- Former Cape cop faces stealing-by-deceit charge (6/18/17)3
- Jackson scores high in survey of residents; better streets, Aldi are high priorities (6/20/17)4
- Jackson woman accused of trying to hit another with her truck (6/15/17)
- Marble Hill mayor hires city manager without board approval (6/21/17)2
- Police search for two suspects in abduction, robbery case; victim found unharmed in Scott County field (6/16/17)1
- Cape man faces charges of victim tampering (6/18/17)
- Racial disparity of traffic stops inches upward in Cape (6/15/17)6
- Police: Cape abduction may have ties to Georgia homicide (6/18/17)5
- 3 drown in Southeast Missouri in three days (6/16/17)
- Two men accused of selling meth to undercover cop (6/22/17)
Farms and tourists
At first glance, a conference to promote agritourism sounds like an event that could only be dreamed up by government bureaucracy.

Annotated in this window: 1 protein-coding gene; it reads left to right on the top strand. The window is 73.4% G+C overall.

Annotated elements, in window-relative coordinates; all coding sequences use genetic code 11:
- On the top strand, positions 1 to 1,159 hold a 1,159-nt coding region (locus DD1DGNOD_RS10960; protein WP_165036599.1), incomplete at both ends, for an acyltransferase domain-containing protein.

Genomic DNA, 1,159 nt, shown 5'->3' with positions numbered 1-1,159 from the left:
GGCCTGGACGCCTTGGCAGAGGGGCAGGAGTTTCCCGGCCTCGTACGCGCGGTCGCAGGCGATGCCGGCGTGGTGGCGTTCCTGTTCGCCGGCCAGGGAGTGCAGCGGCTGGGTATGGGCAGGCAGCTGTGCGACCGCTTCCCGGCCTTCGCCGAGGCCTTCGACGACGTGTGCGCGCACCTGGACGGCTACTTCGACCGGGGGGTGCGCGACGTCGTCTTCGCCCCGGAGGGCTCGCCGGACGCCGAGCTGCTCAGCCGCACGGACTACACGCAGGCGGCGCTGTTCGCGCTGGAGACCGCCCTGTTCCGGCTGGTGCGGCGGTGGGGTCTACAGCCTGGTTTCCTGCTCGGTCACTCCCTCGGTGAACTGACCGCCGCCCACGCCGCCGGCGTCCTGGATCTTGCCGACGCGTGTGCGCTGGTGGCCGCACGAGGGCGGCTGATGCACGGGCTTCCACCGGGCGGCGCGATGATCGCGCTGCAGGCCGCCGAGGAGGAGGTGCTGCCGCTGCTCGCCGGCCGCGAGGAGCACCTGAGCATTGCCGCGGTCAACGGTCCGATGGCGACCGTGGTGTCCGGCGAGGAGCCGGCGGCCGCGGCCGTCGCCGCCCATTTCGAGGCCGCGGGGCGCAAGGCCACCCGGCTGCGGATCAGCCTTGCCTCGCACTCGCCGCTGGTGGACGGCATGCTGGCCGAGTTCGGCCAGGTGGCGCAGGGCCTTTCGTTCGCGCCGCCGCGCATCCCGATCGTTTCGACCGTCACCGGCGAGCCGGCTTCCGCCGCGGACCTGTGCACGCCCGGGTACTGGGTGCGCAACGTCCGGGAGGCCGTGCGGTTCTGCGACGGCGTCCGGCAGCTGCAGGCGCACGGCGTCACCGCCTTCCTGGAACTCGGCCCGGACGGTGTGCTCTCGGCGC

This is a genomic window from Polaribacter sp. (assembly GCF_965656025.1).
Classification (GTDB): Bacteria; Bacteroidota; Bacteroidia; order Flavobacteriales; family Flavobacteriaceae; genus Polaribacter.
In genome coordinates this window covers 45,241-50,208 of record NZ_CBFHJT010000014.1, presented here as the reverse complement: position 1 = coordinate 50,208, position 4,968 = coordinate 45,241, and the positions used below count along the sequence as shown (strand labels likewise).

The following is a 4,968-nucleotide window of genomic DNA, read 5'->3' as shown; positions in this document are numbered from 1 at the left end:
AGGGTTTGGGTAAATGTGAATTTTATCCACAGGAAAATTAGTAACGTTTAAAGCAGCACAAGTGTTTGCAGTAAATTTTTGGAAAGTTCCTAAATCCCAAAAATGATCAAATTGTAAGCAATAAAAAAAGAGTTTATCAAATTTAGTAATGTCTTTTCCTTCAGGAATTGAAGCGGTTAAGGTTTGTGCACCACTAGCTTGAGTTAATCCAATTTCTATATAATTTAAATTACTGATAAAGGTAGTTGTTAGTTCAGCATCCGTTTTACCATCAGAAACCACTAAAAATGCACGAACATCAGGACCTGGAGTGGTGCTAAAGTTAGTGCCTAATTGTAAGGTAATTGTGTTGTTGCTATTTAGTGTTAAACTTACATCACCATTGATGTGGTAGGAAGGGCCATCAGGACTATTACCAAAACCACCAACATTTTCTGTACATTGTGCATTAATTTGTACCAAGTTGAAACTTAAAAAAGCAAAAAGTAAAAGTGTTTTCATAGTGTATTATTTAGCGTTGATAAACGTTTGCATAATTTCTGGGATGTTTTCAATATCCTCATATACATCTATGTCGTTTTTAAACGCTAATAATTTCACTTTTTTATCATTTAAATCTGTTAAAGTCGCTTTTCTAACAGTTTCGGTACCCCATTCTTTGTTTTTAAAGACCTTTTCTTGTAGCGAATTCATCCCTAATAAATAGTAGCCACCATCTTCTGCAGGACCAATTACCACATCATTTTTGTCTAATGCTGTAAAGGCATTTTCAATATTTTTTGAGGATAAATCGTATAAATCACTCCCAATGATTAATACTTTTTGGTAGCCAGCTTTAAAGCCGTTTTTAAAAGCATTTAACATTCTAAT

But at today's third annual Agriculture Tourism Conference (5 p.m. at the Clinton Building in Sikeston, Mo.) there will be several examples of how farms already are boosting the local economy thanks to tourism.
Begg's Family Farm in Scott County, for example, has a popular cornfield maze and also attracts duck hunters. A six-county area in Southeast Missouri is a pilot site for the Missouri Regional Cuisines project. The annual Tour do Corn bicycle race in East Prairie, Mo., attracts a large number of cyclists.
Flat prices for farm commodities make alternative methods of making money all the more attractive to farmers. Anything that will boost both farms and tourism shouldn't be considered strange. It should be welcomed.